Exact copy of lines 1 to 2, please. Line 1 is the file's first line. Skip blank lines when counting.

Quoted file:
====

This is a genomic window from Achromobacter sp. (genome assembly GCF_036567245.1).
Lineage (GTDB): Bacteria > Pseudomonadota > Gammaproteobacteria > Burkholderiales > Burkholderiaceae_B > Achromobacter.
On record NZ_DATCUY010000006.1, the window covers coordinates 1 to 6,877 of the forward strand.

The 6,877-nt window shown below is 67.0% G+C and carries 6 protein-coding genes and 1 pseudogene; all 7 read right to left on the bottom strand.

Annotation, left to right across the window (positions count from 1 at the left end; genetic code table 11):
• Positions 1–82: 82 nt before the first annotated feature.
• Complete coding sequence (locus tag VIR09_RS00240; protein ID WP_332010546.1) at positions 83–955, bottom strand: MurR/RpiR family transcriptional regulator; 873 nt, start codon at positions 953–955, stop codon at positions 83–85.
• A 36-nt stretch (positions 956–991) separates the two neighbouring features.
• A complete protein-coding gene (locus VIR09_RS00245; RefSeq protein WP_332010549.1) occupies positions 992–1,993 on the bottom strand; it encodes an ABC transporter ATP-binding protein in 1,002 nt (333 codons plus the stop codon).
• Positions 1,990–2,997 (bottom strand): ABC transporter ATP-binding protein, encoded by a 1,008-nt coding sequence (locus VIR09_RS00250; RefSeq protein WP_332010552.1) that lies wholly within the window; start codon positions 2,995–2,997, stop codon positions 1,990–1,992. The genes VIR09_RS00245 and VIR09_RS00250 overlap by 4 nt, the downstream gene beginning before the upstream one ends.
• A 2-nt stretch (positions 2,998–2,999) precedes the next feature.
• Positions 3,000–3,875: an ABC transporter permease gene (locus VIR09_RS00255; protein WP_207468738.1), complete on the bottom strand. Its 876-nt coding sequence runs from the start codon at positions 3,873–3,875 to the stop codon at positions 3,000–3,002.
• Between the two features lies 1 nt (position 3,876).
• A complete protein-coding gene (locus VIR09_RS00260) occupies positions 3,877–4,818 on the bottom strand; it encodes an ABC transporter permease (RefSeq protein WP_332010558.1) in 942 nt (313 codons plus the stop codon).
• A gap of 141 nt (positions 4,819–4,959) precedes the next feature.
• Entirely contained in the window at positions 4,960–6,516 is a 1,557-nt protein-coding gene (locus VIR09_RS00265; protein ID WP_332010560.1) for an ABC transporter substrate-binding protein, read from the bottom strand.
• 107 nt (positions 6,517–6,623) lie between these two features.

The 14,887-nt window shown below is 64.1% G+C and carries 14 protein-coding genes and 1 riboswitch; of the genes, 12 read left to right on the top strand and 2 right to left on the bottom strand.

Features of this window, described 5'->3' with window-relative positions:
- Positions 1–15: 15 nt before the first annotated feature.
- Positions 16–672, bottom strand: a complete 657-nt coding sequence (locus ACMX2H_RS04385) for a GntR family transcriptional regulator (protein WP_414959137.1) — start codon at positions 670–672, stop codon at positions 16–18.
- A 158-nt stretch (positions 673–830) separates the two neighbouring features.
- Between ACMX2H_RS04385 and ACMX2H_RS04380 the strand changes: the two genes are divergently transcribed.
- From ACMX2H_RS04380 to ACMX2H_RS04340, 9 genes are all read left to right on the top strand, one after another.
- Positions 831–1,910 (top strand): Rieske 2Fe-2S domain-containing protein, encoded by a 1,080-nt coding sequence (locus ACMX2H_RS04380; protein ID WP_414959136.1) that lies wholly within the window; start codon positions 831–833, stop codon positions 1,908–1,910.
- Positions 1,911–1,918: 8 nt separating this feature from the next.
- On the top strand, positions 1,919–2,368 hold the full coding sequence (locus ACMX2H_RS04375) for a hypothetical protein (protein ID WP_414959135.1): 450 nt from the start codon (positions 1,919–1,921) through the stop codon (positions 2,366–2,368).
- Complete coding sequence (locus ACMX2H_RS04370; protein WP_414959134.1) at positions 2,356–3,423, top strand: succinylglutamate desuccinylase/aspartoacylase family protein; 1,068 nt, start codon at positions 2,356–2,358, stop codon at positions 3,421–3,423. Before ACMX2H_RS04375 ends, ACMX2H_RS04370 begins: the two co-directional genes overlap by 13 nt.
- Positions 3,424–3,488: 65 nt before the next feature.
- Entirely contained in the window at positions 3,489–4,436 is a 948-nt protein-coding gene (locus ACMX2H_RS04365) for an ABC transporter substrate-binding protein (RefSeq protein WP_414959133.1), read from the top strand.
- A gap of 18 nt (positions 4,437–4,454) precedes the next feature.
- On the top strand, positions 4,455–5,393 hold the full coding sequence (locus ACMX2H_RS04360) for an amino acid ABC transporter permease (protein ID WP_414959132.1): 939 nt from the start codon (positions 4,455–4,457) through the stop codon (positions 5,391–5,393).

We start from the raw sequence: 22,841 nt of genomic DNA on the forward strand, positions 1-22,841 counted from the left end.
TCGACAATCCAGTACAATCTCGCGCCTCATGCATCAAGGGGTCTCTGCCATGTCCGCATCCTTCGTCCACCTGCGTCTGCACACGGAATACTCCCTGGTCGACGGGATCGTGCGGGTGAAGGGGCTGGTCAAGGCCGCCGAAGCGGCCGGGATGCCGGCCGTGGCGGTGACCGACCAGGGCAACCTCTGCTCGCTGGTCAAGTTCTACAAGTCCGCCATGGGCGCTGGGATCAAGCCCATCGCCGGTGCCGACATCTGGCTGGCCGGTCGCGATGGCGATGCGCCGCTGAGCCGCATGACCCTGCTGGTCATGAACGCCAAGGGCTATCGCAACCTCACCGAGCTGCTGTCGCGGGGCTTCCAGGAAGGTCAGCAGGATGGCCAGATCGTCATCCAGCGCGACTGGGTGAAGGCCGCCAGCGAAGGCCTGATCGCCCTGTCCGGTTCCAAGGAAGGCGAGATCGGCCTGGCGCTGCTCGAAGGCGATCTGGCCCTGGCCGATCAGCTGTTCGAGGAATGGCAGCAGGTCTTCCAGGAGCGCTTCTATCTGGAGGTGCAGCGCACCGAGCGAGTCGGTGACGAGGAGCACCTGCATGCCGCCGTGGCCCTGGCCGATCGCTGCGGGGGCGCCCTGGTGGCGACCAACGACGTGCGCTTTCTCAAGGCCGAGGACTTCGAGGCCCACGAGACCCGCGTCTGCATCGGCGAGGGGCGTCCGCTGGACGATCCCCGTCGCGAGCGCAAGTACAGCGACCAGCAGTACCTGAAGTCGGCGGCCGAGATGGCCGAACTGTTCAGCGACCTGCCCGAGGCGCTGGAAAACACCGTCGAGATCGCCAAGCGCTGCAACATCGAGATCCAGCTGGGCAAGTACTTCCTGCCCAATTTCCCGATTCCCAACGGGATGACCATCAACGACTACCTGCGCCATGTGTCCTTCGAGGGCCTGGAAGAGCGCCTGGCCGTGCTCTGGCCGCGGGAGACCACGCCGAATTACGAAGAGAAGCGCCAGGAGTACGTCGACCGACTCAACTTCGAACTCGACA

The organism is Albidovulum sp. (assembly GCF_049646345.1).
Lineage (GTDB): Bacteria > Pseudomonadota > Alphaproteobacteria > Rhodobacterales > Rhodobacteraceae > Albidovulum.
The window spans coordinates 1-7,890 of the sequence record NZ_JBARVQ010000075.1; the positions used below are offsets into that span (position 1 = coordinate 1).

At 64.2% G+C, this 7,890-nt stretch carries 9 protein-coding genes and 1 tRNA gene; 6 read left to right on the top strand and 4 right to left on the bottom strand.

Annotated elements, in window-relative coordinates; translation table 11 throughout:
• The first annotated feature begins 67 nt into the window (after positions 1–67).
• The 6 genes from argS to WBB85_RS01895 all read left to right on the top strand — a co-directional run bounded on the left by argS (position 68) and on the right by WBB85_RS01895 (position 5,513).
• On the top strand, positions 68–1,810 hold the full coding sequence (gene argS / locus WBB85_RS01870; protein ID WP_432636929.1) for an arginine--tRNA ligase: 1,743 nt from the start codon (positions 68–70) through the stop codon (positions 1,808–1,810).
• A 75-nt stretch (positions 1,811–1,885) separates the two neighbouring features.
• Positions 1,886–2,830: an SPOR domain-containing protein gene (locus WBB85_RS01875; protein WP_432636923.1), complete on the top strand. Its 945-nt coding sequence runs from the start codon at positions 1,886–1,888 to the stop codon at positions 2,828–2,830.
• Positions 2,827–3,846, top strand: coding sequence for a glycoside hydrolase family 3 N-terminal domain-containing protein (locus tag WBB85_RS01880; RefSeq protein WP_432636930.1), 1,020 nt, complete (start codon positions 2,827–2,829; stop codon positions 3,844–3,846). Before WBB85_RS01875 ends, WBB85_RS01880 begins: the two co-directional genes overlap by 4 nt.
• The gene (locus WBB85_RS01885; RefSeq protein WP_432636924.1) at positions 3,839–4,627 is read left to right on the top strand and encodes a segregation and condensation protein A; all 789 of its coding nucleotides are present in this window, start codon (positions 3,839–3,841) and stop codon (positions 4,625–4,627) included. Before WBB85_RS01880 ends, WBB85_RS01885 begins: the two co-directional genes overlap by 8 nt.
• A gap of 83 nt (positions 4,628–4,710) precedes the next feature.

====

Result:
This is a genomic window from Achromobacter sp. (genome assembly GCF_036567245.1).
Lineage (GTDB): Bacteria > Pseudomonadota > Gammaproteobacteria > Burkholderiales > Burkholderiaceae_B > Achromobacter.